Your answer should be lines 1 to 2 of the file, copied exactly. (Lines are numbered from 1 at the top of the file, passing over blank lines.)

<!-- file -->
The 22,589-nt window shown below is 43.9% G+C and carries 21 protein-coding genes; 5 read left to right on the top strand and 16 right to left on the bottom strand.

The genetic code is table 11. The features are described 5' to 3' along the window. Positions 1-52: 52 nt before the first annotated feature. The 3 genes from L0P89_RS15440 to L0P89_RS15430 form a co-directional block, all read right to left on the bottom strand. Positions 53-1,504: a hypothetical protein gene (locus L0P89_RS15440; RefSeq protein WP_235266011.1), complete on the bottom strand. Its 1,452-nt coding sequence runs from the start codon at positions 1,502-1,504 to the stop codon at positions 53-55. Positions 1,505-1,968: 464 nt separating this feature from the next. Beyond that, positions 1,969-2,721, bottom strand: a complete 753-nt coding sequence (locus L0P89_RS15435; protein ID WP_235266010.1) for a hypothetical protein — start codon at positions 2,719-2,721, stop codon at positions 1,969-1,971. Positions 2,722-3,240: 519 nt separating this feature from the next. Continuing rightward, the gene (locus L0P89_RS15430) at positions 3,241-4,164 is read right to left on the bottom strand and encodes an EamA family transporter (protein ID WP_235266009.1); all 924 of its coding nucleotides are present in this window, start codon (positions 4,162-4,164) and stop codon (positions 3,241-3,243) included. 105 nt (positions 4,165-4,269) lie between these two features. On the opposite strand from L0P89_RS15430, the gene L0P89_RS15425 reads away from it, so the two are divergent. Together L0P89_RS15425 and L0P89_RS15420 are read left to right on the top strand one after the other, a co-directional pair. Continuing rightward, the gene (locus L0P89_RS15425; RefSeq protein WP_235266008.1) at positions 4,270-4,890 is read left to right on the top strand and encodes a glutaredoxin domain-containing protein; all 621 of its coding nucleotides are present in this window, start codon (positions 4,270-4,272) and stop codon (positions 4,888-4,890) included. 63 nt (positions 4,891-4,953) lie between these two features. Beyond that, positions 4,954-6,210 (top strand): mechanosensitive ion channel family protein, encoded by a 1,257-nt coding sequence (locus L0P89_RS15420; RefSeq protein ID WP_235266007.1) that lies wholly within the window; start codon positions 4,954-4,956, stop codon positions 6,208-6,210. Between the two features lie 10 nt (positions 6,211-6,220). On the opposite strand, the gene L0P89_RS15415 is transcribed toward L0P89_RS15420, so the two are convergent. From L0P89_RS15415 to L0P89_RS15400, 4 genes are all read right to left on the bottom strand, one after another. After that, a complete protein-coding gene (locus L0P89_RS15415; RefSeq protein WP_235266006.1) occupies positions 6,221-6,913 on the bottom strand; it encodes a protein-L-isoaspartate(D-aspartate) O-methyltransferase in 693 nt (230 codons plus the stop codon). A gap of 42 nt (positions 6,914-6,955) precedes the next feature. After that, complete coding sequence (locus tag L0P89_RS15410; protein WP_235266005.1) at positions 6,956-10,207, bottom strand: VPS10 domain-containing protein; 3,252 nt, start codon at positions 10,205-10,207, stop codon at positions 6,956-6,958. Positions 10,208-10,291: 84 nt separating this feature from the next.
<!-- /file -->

The 22,589-nt window shown below is 43.9% G+C and carries 21 protein-coding genes; 5 read left to right on the top strand and 16 right to left on the bottom strand.

The genetic code is table 11. The features are described 5' to 3' along the window. Positions 1-52: 52 nt before the first annotated feature. The 3 genes from L0P89_RS15440 to L0P89_RS15430 form a co-directional block, all read right to left on the bottom strand. Positions 53-1,504: a hypothetical protein gene (locus L0P89_RS15440; RefSeq protein WP_235266011.1), complete on the bottom strand. Its 1,452-nt coding sequence runs from the start codon at positions 1,502-1,504 to the stop codon at positions 53-55. Positions 1,505-1,968: 464 nt separating this feature from the next. Beyond that, positions 1,969-2,721, bottom strand: a complete 753-nt coding sequence (locus L0P89_RS15435; protein ID WP_235266010.1) for a hypothetical protein — start codon at positions 2,719-2,721, stop codon at positions 1,969-1,971. Positions 2,722-3,240: 519 nt separating this feature from the next. Continuing rightward, the gene (locus L0P89_RS15430) at positions 3,241-4,164 is read right to left on the bottom strand and encodes an EamA family transporter (protein ID WP_235266009.1); all 924 of its coding nucleotides are present in this window, start codon (positions 4,162-4,164) and stop codon (positions 3,241-3,243) included. 105 nt (positions 4,165-4,269) lie between these two features. On the opposite strand from L0P89_RS15430, the gene L0P89_RS15425 reads away from it, so the two are divergent. Together L0P89_RS15425 and L0P89_RS15420 are read left to right on the top strand one after the other, a co-directional pair. Continuing rightward, the gene (locus L0P89_RS15425; RefSeq protein WP_235266008.1) at positions 4,270-4,890 is read left to right on the top strand and encodes a glutaredoxin domain-containing protein; all 621 of its coding nucleotides are present in this window, start codon (positions 4,270-4,272) and stop codon (positions 4,888-4,890) included. 63 nt (positions 4,891-4,953) lie between these two features. Beyond that, positions 4,954-6,210 (top strand): mechanosensitive ion channel family protein, encoded by a 1,257-nt coding sequence (locus L0P89_RS15420; RefSeq protein ID WP_235266007.1) that lies wholly within the window; start codon positions 4,954-4,956, stop codon positions 6,208-6,210. Between the two features lie 10 nt (positions 6,211-6,220). On the opposite strand, the gene L0P89_RS15415 is transcribed toward L0P89_RS15420, so the two are convergent. From L0P89_RS15415 to L0P89_RS15400, 4 genes are all read right to left on the bottom strand, one after another. After that, a complete protein-coding gene (locus L0P89_RS15415; RefSeq protein WP_235266006.1) occupies positions 6,221-6,913 on the bottom strand; it encodes a protein-L-isoaspartate(D-aspartate) O-methyltransferase in 693 nt (230 codons plus the stop codon). A gap of 42 nt (positions 6,914-6,955) precedes the next feature. After that, complete coding sequence (locus tag L0P89_RS15410; protein WP_235266005.1) at positions 6,956-10,207, bottom strand: VPS10 domain-containing protein; 3,252 nt, start codon at positions 10,205-10,207, stop codon at positions 6,956-6,958. Positions 10,208-10,291: 84 nt separating this feature from the next.